**Introduction to Logarithms with Arbitrary Bases**

If you review the first few paragraphs of Section 1, you will find an intuitively appealing definition of the logarithm to the base 2:

log _{2} *x* is the power to which you need to raise 2 to obtain *x* .

With this intuitive notion we readily see that

log _{2} 16 = “the power to which we raise 2 to obtain 16” = 4

and

log _{2} (1/4) = “the power to which we raise 2 to obtain 1/4” = −2.

However this intuitive approach does not work so well if we want to take log _{π} 5 or . Therefore we will give a new definition of the logarithm to any base *a* > 0 which in simple cases coincides with the intuitive notion of logarithm.

If *a* > 0 and *b* > 0 then

**Examples**

**Example 1**

Calculate log _{2} 32.

**Solution 1**

We see that

Notice that, in this example, the new definition of log _{2} 32 agrees with the intuitive notion just discussed.

**Example 2**

Express ln *x* as the logarithm to some base.

**Solution 2**

If *x* > 0 then

Thus we see that the natural logarithm ln *x* is precisely the same as log _{e} *x* .

**Math Note** : In mathematics, it is common to write ln *x* rather than log _{e} *x* .

**You Try It** : Calculate log _{3} 27 + log _{5} (1/25) − log _{2} 8.

We will be able to do calculations much more easily if we learn some simple properties of logarithms and exponentials.

If *a* > 0 and *b* > 0 then

*a* ^{(log a b} ) = *b* .

If *a* > 0 and *b* ∈ is arbitrary then

log _{a} ( *a* ^{b} ) = *b* .

If *a* > 0, *b* > 0, and *c* > 0 then

We next give several examples to familiarize you with logarithmic and exponential operations.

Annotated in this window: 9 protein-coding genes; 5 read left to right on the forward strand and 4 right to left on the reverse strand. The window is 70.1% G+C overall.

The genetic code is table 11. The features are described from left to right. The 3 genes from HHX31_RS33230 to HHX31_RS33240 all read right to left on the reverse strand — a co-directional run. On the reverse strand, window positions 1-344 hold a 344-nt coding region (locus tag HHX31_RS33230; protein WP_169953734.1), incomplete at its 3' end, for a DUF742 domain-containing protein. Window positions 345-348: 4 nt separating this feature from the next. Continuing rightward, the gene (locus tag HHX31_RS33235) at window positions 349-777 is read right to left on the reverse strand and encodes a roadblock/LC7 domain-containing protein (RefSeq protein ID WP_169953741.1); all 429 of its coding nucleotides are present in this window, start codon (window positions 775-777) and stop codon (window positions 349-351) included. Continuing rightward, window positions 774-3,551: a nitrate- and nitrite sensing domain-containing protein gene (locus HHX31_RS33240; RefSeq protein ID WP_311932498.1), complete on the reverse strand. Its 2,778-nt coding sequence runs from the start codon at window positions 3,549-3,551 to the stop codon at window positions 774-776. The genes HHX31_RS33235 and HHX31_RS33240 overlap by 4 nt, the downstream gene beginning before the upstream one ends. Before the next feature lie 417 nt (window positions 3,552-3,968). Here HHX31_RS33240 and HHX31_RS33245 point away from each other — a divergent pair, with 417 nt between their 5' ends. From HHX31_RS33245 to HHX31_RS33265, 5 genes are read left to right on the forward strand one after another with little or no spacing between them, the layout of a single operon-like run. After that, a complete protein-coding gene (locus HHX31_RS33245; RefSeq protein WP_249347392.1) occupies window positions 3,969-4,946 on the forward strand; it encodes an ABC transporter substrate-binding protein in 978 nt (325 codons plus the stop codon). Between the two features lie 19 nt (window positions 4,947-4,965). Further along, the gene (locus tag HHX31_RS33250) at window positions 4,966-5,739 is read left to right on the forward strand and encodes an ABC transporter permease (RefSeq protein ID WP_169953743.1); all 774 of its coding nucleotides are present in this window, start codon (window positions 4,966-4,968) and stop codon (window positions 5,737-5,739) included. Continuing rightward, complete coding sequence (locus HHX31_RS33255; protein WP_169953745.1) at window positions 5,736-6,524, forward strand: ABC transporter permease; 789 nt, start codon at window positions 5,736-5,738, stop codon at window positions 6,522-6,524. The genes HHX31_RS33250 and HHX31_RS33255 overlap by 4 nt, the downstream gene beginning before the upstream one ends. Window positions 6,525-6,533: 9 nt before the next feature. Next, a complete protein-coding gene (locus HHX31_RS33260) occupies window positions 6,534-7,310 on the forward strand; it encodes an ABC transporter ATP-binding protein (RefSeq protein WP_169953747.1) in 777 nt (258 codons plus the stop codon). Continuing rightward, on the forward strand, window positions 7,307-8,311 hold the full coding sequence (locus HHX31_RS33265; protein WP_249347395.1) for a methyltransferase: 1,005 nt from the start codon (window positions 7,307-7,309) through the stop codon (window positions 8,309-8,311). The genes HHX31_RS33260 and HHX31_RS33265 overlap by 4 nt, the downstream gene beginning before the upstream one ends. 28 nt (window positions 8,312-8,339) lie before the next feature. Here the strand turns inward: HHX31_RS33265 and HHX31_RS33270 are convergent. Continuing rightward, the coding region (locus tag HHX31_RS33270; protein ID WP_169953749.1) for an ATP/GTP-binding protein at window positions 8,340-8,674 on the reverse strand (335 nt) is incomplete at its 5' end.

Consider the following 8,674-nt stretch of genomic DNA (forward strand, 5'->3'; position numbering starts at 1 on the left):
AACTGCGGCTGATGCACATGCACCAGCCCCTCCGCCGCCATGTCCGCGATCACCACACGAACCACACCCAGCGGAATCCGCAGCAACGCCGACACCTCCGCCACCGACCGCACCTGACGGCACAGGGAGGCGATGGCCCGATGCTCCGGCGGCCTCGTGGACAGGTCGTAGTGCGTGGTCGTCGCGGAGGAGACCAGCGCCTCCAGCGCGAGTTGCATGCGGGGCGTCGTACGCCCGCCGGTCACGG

**Example 3**

Simplify the expression

log _{3} 81 − 5 · log _{2} 8 − 3 · ln( *e* ^{4} ).

**Solution 3**

The expression equals

log _{3} (3 ^{4} ) − 5·log _{2} (2 ^{3} )−3·ln *e* ^{4} = 4·log _{3} 3 − 5·[3·log _{2} 2] − 3·[4·ln *e* ]

= 4·1 − 5·3·1 − 3·4·1 = −23.

**You Try It** : What does log _{3} 5 mean in terms of natural logarithms?

**Examples**

**Example 4**

Solve the equation

for the unknown *x* .

**Solution 4**

We take the natural logarithm of both sides:

Applying the rules for logarithms we obtain

ln(5 ^{x} ) + ln(2 ^{3 x} ) = ln 4 − ln(7 ^{x} )

or

*x* · ln 5 + 3 *x* · ln 2 = ln 4 − *x* · ln 7.

Gathering together all the terms involving *x* yields

*x* · [ln 5 + 3 · ln 2 + ln 7] = ln 4

or

*x* · [ln(5 · 2 ^{3} · 7)] = ln 4.

Solving for *x* gives

**Example 5**

Simplify the expression

**Solution 5**

The numerator of *B* equals

log _{7} (3 ^{5} ) − log _{7} (16 ^{1/4} ) = log _{7} 243 − log _{7} 2 = log _{7} (243/2).

Similarly, the denominator can be rewritten as

log _{7} 5 ^{3} + log _{7} (32 ^{1/5} ) = log _{7} 125 + log _{7} 2 = log _{7} (125 · 2) = log _{7} 250.

Putting these two results together, we find that

**You Try It** : What does mean (in terms of the natural logarithm function)?

**Example 6**

Simplify the expression (log _{4} 9) · (log _{9} 16).

**Solution 6**

We have

Find practice problems and solutions for these concepts at: Transcendental Functions Practice Test.

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